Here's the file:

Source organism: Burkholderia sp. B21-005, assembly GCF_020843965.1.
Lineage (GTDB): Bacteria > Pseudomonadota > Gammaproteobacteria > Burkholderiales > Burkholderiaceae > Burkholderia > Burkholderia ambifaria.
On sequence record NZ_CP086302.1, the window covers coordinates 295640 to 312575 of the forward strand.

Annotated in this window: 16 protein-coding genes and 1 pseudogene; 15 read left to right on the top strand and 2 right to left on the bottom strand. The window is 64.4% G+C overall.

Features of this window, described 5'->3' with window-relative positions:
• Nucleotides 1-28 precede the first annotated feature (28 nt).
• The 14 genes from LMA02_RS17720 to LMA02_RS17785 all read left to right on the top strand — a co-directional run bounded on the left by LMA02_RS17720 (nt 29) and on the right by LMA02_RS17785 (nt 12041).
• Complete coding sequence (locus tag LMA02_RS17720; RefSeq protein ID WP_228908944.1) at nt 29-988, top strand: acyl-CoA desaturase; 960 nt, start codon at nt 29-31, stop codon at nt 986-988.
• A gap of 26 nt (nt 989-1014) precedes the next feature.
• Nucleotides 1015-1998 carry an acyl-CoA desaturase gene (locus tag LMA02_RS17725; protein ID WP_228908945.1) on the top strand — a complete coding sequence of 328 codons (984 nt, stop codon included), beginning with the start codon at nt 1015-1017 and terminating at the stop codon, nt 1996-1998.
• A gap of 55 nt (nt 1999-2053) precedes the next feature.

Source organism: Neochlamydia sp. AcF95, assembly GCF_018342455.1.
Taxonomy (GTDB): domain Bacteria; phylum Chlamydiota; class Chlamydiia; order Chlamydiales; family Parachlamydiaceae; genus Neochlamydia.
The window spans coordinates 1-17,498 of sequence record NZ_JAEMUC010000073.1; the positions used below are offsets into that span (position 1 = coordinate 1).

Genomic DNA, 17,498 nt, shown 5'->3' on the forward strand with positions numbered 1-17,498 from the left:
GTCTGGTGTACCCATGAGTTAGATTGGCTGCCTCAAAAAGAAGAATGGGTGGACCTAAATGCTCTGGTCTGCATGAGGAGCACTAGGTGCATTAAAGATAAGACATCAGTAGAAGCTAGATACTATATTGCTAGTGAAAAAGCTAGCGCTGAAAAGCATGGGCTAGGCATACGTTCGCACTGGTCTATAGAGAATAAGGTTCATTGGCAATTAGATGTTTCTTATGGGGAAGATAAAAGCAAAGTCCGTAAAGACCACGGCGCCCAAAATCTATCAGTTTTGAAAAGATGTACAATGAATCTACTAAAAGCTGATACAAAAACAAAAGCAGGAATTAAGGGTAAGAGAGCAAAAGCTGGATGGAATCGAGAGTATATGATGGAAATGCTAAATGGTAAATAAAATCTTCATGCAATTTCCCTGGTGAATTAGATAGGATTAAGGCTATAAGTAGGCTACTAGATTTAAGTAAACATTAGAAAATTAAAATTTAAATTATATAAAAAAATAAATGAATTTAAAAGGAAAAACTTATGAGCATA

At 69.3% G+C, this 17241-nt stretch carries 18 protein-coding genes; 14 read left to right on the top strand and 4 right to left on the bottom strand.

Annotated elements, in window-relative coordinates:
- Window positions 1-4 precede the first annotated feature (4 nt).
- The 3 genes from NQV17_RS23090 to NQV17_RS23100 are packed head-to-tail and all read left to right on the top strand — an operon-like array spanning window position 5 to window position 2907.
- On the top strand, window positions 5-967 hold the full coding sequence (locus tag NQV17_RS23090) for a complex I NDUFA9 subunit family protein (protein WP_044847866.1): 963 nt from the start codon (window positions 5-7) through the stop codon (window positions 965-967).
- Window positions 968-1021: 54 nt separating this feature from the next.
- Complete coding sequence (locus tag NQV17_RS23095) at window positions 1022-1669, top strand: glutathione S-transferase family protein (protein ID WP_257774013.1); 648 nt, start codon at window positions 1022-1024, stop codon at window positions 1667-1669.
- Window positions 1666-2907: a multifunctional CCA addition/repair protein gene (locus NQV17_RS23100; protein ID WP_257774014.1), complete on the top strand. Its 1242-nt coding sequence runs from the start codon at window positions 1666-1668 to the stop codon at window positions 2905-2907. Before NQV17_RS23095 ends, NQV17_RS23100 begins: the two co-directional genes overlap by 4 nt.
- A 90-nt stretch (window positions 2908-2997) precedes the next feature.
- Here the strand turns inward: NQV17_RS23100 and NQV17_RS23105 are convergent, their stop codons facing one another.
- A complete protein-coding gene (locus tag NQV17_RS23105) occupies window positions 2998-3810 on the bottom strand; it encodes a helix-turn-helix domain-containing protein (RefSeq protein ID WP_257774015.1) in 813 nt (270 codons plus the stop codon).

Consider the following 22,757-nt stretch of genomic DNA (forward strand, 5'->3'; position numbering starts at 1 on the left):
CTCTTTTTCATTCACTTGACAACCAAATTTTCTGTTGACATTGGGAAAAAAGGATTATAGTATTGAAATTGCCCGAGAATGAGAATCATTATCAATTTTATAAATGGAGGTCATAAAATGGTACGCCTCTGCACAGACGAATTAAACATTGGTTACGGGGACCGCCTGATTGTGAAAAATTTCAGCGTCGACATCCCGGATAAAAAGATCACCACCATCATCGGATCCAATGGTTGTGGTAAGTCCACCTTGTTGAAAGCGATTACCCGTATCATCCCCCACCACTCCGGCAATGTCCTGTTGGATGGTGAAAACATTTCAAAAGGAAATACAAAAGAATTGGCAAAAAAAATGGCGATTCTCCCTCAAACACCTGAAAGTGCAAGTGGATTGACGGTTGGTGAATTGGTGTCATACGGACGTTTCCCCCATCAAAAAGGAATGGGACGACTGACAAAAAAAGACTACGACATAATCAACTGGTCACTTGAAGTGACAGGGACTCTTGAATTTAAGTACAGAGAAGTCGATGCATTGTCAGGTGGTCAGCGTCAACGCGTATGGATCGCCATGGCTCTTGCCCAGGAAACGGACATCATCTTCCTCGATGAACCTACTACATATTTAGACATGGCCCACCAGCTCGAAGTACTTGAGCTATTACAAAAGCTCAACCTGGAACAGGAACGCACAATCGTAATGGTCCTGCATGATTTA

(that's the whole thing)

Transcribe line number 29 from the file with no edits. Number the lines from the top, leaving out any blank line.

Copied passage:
CTCTTTTTCATTCACTTGACAACCAAATTTTCTGTTGACATTGGGAAAAAAGGATTATAGTATTGAAATTGCCCGAGAATGAGAATCATTATCAATTTTATAAATGGAGGTCATAAAATGGTACGCCTCTGCACAGACGAATTAAACATTGGTTACGGGGACCGCCTGATTGTGAAAAATTTCAGCGTCGACATCCCGGATAAAAAGATCACCACCATCATCGGATCCAATGGTTGTGGTAAGTCCACCTTGTTGAAAGCGATTACCCGTATCATCCCCCACCACTCCGGCAATGTCCTGTTGGATGGTGAAAACATTTCAAAAGGAAATACAAAAGAATTGGCAAAAAAAATGGCGATTCTCCCTCAAACACCTGAAAGTGCAAGTGGATTGACGGTTGGTGAATTGGTGTCATACGGACGTTTCCCCCATCAAAAAGGAATGGGACGACTGACAAAAAAAGACTACGACATAATCAACTGGTCACTTGAAGTGACAGGGACTCTTGAATTTAAGTACAGAGAAGTCGATGCATTGTCAGGTGGTCAGCGTCAACGCGTATGGATCGCCATGGCTCTTGCCCAGGAAACGGACATCATCTTCCTCGATGAACCTACTACATATTTAGACATGGCCCACCAGCTCGAAGTACTTGAGCTATTACAAAAGCTCAACCTGGAACAGGAACGCACAATCGTAATGGTCCTGCATGATTTA